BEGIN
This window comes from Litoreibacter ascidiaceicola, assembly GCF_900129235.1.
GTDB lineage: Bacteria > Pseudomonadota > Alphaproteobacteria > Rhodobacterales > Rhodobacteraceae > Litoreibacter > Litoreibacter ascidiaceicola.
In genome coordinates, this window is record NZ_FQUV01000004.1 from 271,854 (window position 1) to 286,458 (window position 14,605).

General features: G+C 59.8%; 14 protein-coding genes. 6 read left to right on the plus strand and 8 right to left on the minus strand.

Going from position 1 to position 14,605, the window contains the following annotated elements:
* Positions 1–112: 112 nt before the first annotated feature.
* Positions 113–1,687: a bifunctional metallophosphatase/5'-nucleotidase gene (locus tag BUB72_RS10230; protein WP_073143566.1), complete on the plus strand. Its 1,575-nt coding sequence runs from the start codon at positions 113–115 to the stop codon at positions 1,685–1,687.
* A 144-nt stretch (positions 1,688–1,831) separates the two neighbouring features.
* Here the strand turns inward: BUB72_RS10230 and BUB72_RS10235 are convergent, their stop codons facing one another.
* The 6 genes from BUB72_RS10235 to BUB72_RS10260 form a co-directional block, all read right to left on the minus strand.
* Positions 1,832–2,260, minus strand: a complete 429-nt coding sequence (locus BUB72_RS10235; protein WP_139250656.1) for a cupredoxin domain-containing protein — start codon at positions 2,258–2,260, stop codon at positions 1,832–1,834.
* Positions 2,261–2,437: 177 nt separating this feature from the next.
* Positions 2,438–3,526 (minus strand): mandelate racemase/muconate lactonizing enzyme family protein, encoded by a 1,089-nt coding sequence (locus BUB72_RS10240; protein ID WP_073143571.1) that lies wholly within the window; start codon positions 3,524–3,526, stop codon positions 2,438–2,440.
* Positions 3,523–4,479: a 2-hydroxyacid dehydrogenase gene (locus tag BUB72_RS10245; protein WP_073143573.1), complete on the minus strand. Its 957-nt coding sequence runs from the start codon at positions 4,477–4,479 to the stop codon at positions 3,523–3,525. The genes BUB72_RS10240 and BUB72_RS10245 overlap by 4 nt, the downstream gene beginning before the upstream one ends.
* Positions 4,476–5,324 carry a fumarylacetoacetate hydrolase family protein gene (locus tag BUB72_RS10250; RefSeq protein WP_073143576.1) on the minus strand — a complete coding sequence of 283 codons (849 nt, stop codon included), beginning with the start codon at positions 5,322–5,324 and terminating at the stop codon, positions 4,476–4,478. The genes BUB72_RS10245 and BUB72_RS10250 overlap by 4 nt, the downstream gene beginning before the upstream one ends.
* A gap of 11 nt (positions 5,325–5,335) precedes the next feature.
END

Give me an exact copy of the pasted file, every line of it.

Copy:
This window comes from Litoreibacter ascidiaceicola, assembly GCF_900129235.1.
GTDB lineage: Bacteria > Pseudomonadota > Alphaproteobacteria > Rhodobacterales > Rhodobacteraceae > Litoreibacter > Litoreibacter ascidiaceicola.
In genome coordinates, this window is record NZ_FQUV01000004.1 from 271,854 (window position 1) to 286,458 (window position 14,605).

General features: G+C 59.8%; 14 protein-coding genes. 6 read left to right on the plus strand and 8 right to left on the minus strand.

Going from position 1 to position 14,605, the window contains the following annotated elements:
* Positions 1–112: 112 nt before the first annotated feature.
* Positions 113–1,687: a bifunctional metallophosphatase/5'-nucleotidase gene (locus tag BUB72_RS10230; protein WP_073143566.1), complete on the plus strand. Its 1,575-nt coding sequence runs from the start codon at positions 113–115 to the stop codon at positions 1,685–1,687.
* A 144-nt stretch (positions 1,688–1,831) separates the two neighbouring features.
* Here the strand turns inward: BUB72_RS10230 and BUB72_RS10235 are convergent, their stop codons facing one another.
* The 6 genes from BUB72_RS10235 to BUB72_RS10260 form a co-directional block, all read right to left on the minus strand.
* Positions 1,832–2,260, minus strand: a complete 429-nt coding sequence (locus BUB72_RS10235; protein WP_139250656.1) for a cupredoxin domain-containing protein — start codon at positions 2,258–2,260, stop codon at positions 1,832–1,834.
* Positions 2,261–2,437: 177 nt separating this feature from the next.
* Positions 2,438–3,526 (minus strand): mandelate racemase/muconate lactonizing enzyme family protein, encoded by a 1,089-nt coding sequence (locus BUB72_RS10240; protein ID WP_073143571.1) that lies wholly within the window; start codon positions 3,524–3,526, stop codon positions 2,438–2,440.
* Positions 3,523–4,479: a 2-hydroxyacid dehydrogenase gene (locus tag BUB72_RS10245; protein WP_073143573.1), complete on the minus strand. Its 957-nt coding sequence runs from the start codon at positions 4,477–4,479 to the stop codon at positions 3,523–3,525. The genes BUB72_RS10240 and BUB72_RS10245 overlap by 4 nt, the downstream gene beginning before the upstream one ends.
* Positions 4,476–5,324 carry a fumarylacetoacetate hydrolase family protein gene (locus tag BUB72_RS10250; RefSeq protein WP_073143576.1) on the minus strand — a complete coding sequence of 283 codons (849 nt, stop codon included), beginning with the start codon at positions 5,322–5,324 and terminating at the stop codon, positions 4,476–4,478. The genes BUB72_RS10245 and BUB72_RS10250 overlap by 4 nt, the downstream gene beginning before the upstream one ends.
* A gap of 11 nt (positions 5,325–5,335) precedes the next feature.